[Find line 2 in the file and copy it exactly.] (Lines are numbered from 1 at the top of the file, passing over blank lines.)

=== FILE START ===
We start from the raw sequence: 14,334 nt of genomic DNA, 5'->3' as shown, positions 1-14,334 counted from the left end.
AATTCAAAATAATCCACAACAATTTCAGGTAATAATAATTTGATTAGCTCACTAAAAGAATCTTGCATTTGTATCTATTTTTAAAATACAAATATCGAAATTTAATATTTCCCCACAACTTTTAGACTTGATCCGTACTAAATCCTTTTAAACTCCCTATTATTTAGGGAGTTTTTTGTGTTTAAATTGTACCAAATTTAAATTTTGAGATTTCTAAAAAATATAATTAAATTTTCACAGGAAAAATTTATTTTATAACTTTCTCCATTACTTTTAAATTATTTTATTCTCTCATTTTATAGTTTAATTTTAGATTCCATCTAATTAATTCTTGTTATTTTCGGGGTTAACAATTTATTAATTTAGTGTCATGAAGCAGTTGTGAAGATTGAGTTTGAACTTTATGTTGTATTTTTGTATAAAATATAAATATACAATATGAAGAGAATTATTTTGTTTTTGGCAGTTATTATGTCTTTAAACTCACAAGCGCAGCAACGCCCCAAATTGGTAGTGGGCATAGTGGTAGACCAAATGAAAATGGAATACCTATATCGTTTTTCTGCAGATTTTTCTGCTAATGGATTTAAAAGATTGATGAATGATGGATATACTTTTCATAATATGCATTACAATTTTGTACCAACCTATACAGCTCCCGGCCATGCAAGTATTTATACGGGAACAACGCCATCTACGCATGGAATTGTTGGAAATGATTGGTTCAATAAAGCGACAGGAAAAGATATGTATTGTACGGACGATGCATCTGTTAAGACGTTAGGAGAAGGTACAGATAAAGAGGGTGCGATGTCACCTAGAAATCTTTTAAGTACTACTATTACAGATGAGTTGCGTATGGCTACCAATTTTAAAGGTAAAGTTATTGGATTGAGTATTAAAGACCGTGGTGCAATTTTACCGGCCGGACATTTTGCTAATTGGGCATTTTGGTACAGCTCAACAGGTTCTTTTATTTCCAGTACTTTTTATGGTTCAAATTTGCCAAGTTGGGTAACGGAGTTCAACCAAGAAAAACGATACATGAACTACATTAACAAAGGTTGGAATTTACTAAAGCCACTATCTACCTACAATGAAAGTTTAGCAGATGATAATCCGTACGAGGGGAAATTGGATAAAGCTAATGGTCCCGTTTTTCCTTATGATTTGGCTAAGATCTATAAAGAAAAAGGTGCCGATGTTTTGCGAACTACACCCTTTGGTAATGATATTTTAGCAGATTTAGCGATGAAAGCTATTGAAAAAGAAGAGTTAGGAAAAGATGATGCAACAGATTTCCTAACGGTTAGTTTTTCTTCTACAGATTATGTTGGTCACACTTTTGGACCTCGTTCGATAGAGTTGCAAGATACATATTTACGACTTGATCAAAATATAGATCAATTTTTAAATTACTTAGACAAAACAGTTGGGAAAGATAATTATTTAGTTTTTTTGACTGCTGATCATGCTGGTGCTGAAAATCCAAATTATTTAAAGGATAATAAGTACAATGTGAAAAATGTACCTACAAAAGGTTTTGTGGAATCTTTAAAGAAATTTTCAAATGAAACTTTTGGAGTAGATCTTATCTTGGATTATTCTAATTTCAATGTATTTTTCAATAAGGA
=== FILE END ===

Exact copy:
AATTCAAAATAATCCACAACAATTTCAGGTAATAATAATTTGATTAGCTCACTAAAAGAATCTTGCATTTGTATCTATTTTTAAAATACAAATATCGAAATTTAATATTTCCCCACAACTTTTAGACTTGATCCGTACTAAATCCTTTTAAACTCCCTATTATTTAGGGAGTTTTTTGTGTTTAAATTGTACCAAATTTAAATTTTGAGATTTCTAAAAAATATAATTAAATTTTCACAGGAAAAATTTATTTTATAACTTTCTCCATTACTTTTAAATTATTTTATTCTCTCATTTTATAGTTTAATTTTAGATTCCATCTAATTAATTCTTGTTATTTTCGGGGTTAACAATTTATTAATTTAGTGTCATGAAGCAGTTGTGAAGATTGAGTTTGAACTTTATGTTGTATTTTTGTATAAAATATAAATATACAATATGAAGAGAATTATTTTGTTTTTGGCAGTTATTATGTCTTTAAACTCACAAGCGCAGCAACGCCCCAAATTGGTAGTGGGCATAGTGGTAGACCAAATGAAAATGGAATACCTATATCGTTTTTCTGCAGATTTTTCTGCTAATGGATTTAAAAGATTGATGAATGATGGATATACTTTTCATAATATGCATTACAATTTTGTACCAACCTATACAGCTCCCGGCCATGCAAGTATTTATACGGGAACAACGCCATCTACGCATGGAATTGTTGGAAATGATTGGTTCAATAAAGCGACAGGAAAAGATATGTATTGTACGGACGATGCATCTGTTAAGACGTTAGGAGAAGGTACAGATAAAGAGGGTGCGATGTCACCTAGAAATCTTTTAAGTACTACTATTACAGATGAGTTGCGTATGGCTACCAATTTTAAAGGTAAAGTTATTGGATTGAGTATTAAAGACCGTGGTGCAATTTTACCGGCCGGACATTTTGCTAATTGGGCATTTTGGTACAGCTCAACAGGTTCTTTTATTTCCAGTACTTTTTATGGTTCAAATTTGCCAAGTTGGGTAACGGAGTTCAACCAAGAAAAACGATACATGAACTACATTAACAAAGGTTGGAATTTACTAAAGCCACTATCTACCTACAATGAAAGTTTAGCAGATGATAATCCGTACGAGGGGAAATTGGATAAAGCTAATGGTCCCGTTTTTCCTTATGATTTGGCTAAGATCTATAAAGAAAAAGGTGCCGATGTTTTGCGAACTACACCCTTTGGTAATGATATTTTAGCAGATTTAGCGATGAAAGCTATTGAAAAAGAAGAGTTAGGAAAAGATGATGCAACAGATTTCCTAACGGTTAGTTTTTCTTCTACAGATTATGTTGGTCACACTTTTGGACCTCGTTCGATAGAGTTGCAAGATACATATTTACGACTTGATCAAAATATAGATCAATTTTTAAATTACTTAGACAAAACAGTTGGGAAAGATAATTATTTAGTTTTTTTGACTGCTGATCATGCTGGTGCTGAAAATCCAAATTATTTAAAGGATAATAAGTACAATGTGAAAAATGTACCTACAAAAGGTTTTGTGGAATCTTTAAAGAAATTTTCAAATGAAACTTTTGGAGTAGATCTTATCTTGGATTATTCTAATTTCAATGTATTTTTCAATAAGGA